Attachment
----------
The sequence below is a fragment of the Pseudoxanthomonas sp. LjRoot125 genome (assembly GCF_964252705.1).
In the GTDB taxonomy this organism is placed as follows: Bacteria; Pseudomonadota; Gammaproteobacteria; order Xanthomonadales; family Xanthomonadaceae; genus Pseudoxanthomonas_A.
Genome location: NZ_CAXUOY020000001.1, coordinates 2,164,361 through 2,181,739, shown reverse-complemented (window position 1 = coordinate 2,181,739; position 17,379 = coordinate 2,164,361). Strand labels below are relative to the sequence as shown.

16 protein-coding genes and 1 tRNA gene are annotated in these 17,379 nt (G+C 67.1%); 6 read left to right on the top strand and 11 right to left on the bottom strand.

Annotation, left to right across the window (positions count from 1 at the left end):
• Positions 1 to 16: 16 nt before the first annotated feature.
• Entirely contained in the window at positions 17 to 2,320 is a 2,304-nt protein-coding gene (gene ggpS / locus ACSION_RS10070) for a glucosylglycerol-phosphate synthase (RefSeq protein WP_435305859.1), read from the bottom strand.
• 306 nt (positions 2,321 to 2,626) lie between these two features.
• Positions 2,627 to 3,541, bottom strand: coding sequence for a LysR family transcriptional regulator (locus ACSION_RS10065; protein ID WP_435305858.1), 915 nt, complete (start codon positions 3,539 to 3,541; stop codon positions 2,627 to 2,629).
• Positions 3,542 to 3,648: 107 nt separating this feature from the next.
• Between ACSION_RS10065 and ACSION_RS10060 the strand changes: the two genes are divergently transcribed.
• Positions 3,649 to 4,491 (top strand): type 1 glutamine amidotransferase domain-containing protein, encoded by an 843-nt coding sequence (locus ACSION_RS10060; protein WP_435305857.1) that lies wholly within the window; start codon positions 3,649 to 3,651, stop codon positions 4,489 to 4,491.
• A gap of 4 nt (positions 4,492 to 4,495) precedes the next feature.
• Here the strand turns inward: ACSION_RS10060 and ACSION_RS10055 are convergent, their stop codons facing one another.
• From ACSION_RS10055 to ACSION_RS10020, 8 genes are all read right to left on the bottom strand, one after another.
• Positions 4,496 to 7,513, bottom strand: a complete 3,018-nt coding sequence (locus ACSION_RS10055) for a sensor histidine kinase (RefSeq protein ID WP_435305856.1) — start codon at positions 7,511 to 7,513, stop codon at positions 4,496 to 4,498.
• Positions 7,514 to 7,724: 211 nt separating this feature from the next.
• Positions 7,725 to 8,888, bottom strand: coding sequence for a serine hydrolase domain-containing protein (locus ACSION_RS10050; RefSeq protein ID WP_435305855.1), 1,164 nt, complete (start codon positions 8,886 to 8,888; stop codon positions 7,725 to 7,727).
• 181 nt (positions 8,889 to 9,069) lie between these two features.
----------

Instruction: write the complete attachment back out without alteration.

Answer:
The sequence below is a fragment of the Pseudoxanthomonas sp. LjRoot125 genome (assembly GCF_964252705.1).
In the GTDB taxonomy this organism is placed as follows: Bacteria; Pseudomonadota; Gammaproteobacteria; order Xanthomonadales; family Xanthomonadaceae; genus Pseudoxanthomonas_A.
Genome location: NZ_CAXUOY020000001.1, coordinates 2,164,361 through 2,181,739, shown reverse-complemented (window position 1 = coordinate 2,181,739; position 17,379 = coordinate 2,164,361). Strand labels below are relative to the sequence as shown.

16 protein-coding genes and 1 tRNA gene are annotated in these 17,379 nt (G+C 67.1%); 6 read left to right on the top strand and 11 right to left on the bottom strand.

Annotation, left to right across the window (positions count from 1 at the left end):
• Positions 1 to 16: 16 nt before the first annotated feature.
• Entirely contained in the window at positions 17 to 2,320 is a 2,304-nt protein-coding gene (gene ggpS / locus ACSION_RS10070) for a glucosylglycerol-phosphate synthase (RefSeq protein WP_435305859.1), read from the bottom strand.
• 306 nt (positions 2,321 to 2,626) lie between these two features.
• Positions 2,627 to 3,541, bottom strand: coding sequence for a LysR family transcriptional regulator (locus ACSION_RS10065; protein ID WP_435305858.1), 915 nt, complete (start codon positions 3,539 to 3,541; stop codon positions 2,627 to 2,629).
• Positions 3,542 to 3,648: 107 nt separating this feature from the next.
• Between ACSION_RS10065 and ACSION_RS10060 the strand changes: the two genes are divergently transcribed.
• Positions 3,649 to 4,491 (top strand): type 1 glutamine amidotransferase domain-containing protein, encoded by an 843-nt coding sequence (locus ACSION_RS10060; protein WP_435305857.1) that lies wholly within the window; start codon positions 3,649 to 3,651, stop codon positions 4,489 to 4,491.
• A gap of 4 nt (positions 4,492 to 4,495) precedes the next feature.
• Here the strand turns inward: ACSION_RS10060 and ACSION_RS10055 are convergent, their stop codons facing one another.
• From ACSION_RS10055 to ACSION_RS10020, 8 genes are all read right to left on the bottom strand, one after another.
• Positions 4,496 to 7,513, bottom strand: a complete 3,018-nt coding sequence (locus ACSION_RS10055) for a sensor histidine kinase (RefSeq protein ID WP_435305856.1) — start codon at positions 7,511 to 7,513, stop codon at positions 4,496 to 4,498.
• Positions 7,514 to 7,724: 211 nt separating this feature from the next.
• Positions 7,725 to 8,888, bottom strand: coding sequence for a serine hydrolase domain-containing protein (locus ACSION_RS10050; RefSeq protein ID WP_435305855.1), 1,164 nt, complete (start codon positions 8,886 to 8,888; stop codon positions 7,725 to 7,727).
• 181 nt (positions 8,889 to 9,069) lie between these two features.